Melinda Deslatte / Associated Press
BATON ROUGE, La. (AP) -- A proposal to require presidential candidates to prove their U.S. citizenship before their names can be included on Louisiana's ballot has been shelved for this session, after running into opposition from lawmakers.
Rep. Alan Seabaugh, R-Shreveport, said Tuesday he didn't press for the measure because he didn't have the votes to get the so-called "birther" bill out of the House committee where it was assigned. The measure never even received a hearing.
"We never had the votes to push it. We never scheduled it for a meeting," Seabaugh said. "I got a lot of pushback. It's done for the year."
Seabaugh said the opposition came from both Republican and Democratic lawmakers -- but not from the Jindal administration.
The measure would have required an original or certified copy of a birth certificate and additional proof of citizenship for anyone running in Louisiana for president, vice president or Congress.
The U.S. Constitution requires that a presidential candidate be a natural-born U.S. citizen, at least 35 years old and a resident of the United States for at least 14 years.
The `birther' movement began when some claimed that President Barack Obama was born outside the United States and didn't meet the qualifications to be president. Obama has produced his detailed birth certificate from Hawaii, however, to end what he called a distraction for the country. Polls have shown large numbers of Republicans nationwide continued to doubt Obama is a natural-born citizen.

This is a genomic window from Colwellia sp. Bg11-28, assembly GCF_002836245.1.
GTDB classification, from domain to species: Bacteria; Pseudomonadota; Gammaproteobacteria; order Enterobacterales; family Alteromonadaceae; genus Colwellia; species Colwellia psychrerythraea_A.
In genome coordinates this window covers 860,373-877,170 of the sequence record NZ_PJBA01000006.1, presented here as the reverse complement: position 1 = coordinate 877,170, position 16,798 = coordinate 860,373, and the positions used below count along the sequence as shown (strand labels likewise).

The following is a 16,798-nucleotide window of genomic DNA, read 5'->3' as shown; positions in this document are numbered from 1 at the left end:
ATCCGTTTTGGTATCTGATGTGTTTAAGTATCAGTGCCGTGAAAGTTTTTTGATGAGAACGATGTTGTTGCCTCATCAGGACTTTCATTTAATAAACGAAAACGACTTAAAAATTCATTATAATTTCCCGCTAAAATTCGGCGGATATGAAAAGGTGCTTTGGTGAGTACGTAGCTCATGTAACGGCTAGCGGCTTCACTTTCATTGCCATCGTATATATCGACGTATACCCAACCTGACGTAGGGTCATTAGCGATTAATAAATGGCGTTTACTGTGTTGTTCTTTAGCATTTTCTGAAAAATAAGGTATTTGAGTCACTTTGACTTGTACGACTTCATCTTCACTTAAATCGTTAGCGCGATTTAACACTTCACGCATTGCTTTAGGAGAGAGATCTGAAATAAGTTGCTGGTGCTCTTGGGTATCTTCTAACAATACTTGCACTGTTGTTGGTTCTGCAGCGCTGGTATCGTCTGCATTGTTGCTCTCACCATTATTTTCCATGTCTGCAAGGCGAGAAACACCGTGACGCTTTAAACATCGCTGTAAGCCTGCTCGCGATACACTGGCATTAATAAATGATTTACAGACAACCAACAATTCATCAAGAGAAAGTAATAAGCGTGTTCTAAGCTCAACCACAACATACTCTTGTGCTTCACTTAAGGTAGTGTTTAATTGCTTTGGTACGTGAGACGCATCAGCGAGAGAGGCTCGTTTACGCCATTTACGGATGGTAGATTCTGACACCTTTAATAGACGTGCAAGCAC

Seabaugh repeatedly said the bill he introduced wasn't about the President, but was about fixing a loophole in Louisiana election law. He said he will bring a new version of the measure back next year in the regular legislative session.
Republican Gov. Bobby Jindal, who said he believes Obama is a citizen, had said he would sign the Louisiana "birther" proposal if it reached his desk. Arizona's governor vetoed a similar measure earlier this year.